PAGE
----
NuSTAR Bringing the High Energy Universe into Focus


Education & Outreach

NuSTAR is opening a new window on the Universe by being the first satellite to focus high-energy X-rays into sharp images. NuSTAR’s high-energy X-rays eyes see with more than 100 times the sensitivity of previous missions that have operated in this part of the electromagnetic spectrum, and with 10 times better resolution. NuSTAR sheds light on some of the hottest, densest, and most energetic objects in the universe.

Centaurus A
Image of Centaurus A illustrating the power of a supermassive black hole. Credits: NASA/CXC/CfA/R.Kraft et al./MPIfR/ESO/WFI/APEX/A.Weiss et al.

NuSTAR extends the power of focusing, employed by low-energy X-ray telescopes like NASA’s Chandra Observatory, to higher energies. This enables NuSTAR to use the penetrating power of high energy X-rays to peer through dust and gas, uncovering black holes and neutron stars buried in the heart of the Milky Way as well as other galaxies.

NuSTAR addresses exciting questions like: How were elements that compose our bodies and the Earth forged and dispersed in the explosions of massive stars? What powers the most extreme active galaxies? Perhaps most exciting is the opportunity to discover wonders we have not yet dreamed of.

NuSTAR Science

In its two-year primary science phase, NuSTAR conducted a number of key programs that have changed the way we understand the high-energy Universe. These programs are continuing in NuSTAR's extended mission phase.

Conducting a Survey of Black Holes:

Black holes, tears in the fabric of space-time from which no light can escape, are among the most exotic objects in the Universe. They can form as remnants left over by the collapse of massive stars.  We also see super-massive black holes – millions to a billion times our Sun’s mass – that grow in the hearts of galaxies over cosmic time by ‘swallowing’ surrounding dust and gas, entire stars, and even other black holes. One of NuSTAR’s primary aims is to find black holes, both within our Milky Way Galaxy and in other galaxies, to study how they grow, how the in-falling matter radiates, and to understand them both as the fossil remnants of stars and the building blocks of galaxies.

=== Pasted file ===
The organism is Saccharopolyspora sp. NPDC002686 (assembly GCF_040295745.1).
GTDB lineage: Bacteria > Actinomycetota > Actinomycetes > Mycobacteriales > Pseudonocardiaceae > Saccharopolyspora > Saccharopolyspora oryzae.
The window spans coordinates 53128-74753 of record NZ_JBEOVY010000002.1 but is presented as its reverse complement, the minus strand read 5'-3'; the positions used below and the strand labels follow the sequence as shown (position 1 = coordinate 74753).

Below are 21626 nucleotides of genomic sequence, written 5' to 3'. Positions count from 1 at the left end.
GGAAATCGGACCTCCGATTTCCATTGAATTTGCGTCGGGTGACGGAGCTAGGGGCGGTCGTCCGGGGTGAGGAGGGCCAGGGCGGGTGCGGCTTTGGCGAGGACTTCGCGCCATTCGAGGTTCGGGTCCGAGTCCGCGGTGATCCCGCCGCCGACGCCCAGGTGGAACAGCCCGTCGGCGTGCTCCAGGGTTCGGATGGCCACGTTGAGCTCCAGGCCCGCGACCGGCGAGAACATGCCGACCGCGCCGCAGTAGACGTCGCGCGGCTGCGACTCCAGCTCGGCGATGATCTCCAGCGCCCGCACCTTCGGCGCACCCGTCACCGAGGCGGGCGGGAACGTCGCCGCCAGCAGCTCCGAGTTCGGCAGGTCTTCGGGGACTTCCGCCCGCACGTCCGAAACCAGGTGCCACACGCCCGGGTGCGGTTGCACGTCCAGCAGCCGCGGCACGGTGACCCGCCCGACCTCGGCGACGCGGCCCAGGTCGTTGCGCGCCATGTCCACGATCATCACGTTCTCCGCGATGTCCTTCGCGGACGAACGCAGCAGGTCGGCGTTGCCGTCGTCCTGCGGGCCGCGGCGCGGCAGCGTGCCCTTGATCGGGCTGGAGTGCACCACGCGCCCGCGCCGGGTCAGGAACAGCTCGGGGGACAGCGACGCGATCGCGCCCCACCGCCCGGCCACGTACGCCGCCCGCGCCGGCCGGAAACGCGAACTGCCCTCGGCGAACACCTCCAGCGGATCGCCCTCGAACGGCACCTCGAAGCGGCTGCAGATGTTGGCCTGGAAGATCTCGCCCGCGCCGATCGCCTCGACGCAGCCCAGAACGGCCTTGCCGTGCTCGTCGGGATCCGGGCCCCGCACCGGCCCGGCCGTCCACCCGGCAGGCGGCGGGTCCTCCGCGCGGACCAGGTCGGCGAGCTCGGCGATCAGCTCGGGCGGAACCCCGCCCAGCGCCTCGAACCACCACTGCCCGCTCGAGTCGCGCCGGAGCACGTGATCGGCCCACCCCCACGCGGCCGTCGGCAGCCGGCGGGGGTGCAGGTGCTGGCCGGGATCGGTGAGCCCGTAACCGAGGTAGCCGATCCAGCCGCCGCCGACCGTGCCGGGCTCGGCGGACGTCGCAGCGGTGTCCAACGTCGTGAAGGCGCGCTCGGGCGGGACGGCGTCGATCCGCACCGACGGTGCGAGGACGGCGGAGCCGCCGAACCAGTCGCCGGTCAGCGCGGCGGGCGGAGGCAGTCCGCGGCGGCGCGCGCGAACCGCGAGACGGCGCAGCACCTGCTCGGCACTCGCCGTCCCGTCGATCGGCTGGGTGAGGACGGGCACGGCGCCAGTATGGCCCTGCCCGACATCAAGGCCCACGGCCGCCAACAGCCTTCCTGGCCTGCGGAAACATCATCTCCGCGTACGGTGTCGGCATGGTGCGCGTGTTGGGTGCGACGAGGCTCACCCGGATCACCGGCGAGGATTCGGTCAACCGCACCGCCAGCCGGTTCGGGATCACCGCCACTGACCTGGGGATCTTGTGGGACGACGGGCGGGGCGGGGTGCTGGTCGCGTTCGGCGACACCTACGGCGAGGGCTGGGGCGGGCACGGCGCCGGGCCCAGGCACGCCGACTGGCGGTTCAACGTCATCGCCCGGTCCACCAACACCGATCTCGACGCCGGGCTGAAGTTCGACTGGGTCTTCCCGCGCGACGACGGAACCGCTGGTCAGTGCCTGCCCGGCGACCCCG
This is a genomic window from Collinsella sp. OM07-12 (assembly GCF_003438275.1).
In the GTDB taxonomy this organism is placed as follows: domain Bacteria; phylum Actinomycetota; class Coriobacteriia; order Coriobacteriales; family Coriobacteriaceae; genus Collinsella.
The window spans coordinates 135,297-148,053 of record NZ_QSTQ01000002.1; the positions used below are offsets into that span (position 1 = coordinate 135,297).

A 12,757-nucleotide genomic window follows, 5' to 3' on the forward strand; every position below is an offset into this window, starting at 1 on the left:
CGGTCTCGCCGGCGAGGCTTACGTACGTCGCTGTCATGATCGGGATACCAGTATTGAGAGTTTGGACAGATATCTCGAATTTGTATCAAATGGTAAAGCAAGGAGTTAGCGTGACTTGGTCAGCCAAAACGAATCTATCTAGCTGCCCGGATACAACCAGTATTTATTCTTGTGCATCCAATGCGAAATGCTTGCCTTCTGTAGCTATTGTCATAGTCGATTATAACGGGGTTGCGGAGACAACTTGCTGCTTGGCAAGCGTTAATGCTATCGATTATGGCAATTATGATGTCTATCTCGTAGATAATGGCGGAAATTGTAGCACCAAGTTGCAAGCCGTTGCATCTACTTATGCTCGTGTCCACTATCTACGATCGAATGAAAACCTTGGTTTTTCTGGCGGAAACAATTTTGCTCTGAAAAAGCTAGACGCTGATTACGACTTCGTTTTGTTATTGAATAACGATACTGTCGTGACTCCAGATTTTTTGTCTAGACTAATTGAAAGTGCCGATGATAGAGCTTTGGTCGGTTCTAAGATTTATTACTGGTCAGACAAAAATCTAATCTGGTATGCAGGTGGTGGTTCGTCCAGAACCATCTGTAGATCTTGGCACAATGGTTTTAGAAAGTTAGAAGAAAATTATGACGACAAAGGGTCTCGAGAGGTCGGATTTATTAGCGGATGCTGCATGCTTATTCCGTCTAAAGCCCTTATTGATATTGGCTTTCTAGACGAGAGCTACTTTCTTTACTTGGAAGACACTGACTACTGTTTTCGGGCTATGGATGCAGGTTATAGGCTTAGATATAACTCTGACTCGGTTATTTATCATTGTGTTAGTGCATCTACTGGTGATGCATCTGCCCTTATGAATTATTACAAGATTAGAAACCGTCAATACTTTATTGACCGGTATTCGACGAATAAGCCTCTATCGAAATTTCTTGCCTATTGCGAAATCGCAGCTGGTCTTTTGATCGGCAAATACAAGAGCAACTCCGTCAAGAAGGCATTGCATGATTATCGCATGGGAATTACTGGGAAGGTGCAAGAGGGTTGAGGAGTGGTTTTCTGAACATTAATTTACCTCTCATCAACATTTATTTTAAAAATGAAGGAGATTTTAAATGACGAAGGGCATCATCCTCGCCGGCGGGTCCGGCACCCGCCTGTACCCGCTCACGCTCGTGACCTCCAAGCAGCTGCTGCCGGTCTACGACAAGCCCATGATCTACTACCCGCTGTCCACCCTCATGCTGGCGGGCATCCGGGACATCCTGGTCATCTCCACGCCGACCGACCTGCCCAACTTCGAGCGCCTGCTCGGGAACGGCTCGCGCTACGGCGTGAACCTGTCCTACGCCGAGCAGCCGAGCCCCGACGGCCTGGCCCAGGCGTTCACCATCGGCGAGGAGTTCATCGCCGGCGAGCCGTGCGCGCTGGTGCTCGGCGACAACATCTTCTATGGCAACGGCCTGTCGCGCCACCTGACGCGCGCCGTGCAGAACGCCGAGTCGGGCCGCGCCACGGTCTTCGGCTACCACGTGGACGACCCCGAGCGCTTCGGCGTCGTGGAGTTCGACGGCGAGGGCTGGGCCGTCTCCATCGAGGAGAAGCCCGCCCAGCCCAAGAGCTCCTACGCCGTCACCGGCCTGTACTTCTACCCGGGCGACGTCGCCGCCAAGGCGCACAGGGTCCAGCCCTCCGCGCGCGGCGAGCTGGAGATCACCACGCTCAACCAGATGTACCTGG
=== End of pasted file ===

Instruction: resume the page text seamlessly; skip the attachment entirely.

Mapping Remnants From Recent Stellar Explosions:

Massive stars end their lives in dramatic thermonuclear explosions, called supernovae. These stars, and their explosions, are responsible for forging many elements central to our existence – including carbon, oxygen and calcium. The processes that cause stellar explosions, and the sequences that produce these elements are still very poorly understood.  NuSTAR, with its enhanced sensitivity in the high energy X-ray band, is able to view young remnants, still glowing in radioactive material that will eventually decay to form stable elements, offering detailed views into the heart of the explosion.

Studying Nature’s Most Powerful Cosmic Accelerators:

A small fraction of super-massive black holes exhibit extreme behavior – spewing out jets of material moving very close to the speed of light.  These jets can be so powerful that they choke off the creation of stars, leading to the death of the surrounding galaxy. The processes that create these jets, and which accelerate particles, are not understood.  By teaming with observatories from the radio to the high-energy gamma-ray band, NuSTAR is helping to unravel the exotic physics taking place around these extreme black holes.

Finding the Compact Remnants of Exploded Stars in the Milky Way:

The central region of the Milky Way Galaxy is littered with the compact remnants of exploded stars:  neutron stars, white dwarfs, and black holes. This fossil record informs us about how stars evolve in isolation and in binary systems.  These incredibly dense objects are laboratories in which to study the physics of matter at the extremes of gravity and magnetic field strength.  NuSTAR’s sensitivity in the high-energy x-ray range enables it to peer deep into the Galaxy to open a new window on these populations.

Other Science With NuSTAR:

NuSTAR is undertaking a wide variety of observations.  In addition to its cosmic objectives, it is observing our own Sun and its atmosphere – the solar corona.  NuSTAR is shedding light on what heats this tenuous atmosphere, and the energetic processes that take place in giant solar flares.

To learn more about NuSTAR's instruments, which help us better understand our Universe, please visit the Instrumention page.